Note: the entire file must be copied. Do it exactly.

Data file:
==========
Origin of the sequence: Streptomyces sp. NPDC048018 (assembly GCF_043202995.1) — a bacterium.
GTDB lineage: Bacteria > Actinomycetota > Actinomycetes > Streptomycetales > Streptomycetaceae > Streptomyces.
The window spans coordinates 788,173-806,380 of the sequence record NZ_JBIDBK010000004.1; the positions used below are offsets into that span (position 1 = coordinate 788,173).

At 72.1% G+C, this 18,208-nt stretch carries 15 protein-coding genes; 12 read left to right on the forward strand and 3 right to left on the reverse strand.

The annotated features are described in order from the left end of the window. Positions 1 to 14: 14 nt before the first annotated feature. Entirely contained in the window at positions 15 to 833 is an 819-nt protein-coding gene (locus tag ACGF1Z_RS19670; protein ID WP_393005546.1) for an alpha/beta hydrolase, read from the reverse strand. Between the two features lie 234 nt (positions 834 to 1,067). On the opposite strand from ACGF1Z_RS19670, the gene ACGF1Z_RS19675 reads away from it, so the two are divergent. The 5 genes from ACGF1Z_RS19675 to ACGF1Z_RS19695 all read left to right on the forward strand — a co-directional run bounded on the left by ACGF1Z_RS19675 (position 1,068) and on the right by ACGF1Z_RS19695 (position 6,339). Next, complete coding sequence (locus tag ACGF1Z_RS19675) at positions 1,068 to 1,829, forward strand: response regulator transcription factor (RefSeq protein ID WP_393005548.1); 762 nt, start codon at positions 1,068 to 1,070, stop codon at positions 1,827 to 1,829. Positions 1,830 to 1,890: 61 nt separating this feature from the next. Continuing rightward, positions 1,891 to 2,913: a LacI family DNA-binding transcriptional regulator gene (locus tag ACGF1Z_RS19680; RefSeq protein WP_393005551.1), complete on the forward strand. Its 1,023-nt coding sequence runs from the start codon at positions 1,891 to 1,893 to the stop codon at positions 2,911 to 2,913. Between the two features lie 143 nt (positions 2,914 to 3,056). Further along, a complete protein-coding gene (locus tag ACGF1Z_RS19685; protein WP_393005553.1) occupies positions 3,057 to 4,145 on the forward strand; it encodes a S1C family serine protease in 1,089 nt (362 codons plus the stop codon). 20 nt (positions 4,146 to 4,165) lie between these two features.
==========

Origin of the sequence: Streptomyces sp. NPDC048018 (assembly GCF_043202995.1) — a bacterium.
GTDB lineage: Bacteria > Actinomycetota > Actinomycetes > Streptomycetales > Streptomycetaceae > Streptomyces.
The window spans coordinates 788,173-806,380 of the sequence record NZ_JBIDBK010000004.1; the positions used below are offsets into that span (position 1 = coordinate 788,173).

At 72.1% G+C, this 18,208-nt stretch carries 15 protein-coding genes; 12 read left to right on the forward strand and 3 right to left on the reverse strand.

The annotated features are described in order from the left end of the window. Positions 1 to 14: 14 nt before the first annotated feature. Entirely contained in the window at positions 15 to 833 is an 819-nt protein-coding gene (locus tag ACGF1Z_RS19670; protein ID WP_393005546.1) for an alpha/beta hydrolase, read from the reverse strand. Between the two features lie 234 nt (positions 834 to 1,067). On the opposite strand from ACGF1Z_RS19670, the gene ACGF1Z_RS19675 reads away from it, so the two are divergent. The 5 genes from ACGF1Z_RS19675 to ACGF1Z_RS19695 all read left to right on the forward strand — a co-directional run bounded on the left by ACGF1Z_RS19675 (position 1,068) and on the right by ACGF1Z_RS19695 (position 6,339). Next, complete coding sequence (locus tag ACGF1Z_RS19675) at positions 1,068 to 1,829, forward strand: response regulator transcription factor (RefSeq protein ID WP_393005548.1); 762 nt, start codon at positions 1,068 to 1,070, stop codon at positions 1,827 to 1,829. Positions 1,830 to 1,890: 61 nt separating this feature from the next. Continuing rightward, positions 1,891 to 2,913: a LacI family DNA-binding transcriptional regulator gene (locus tag ACGF1Z_RS19680; RefSeq protein WP_393005551.1), complete on the forward strand. Its 1,023-nt coding sequence runs from the start codon at positions 1,891 to 1,893 to the stop codon at positions 2,911 to 2,913. Between the two features lie 143 nt (positions 2,914 to 3,056). Further along, a complete protein-coding gene (locus tag ACGF1Z_RS19685; protein WP_393005553.1) occupies positions 3,057 to 4,145 on the forward strand; it encodes a S1C family serine protease in 1,089 nt (362 codons plus the stop codon). 20 nt (positions 4,146 to 4,165) lie between these two features.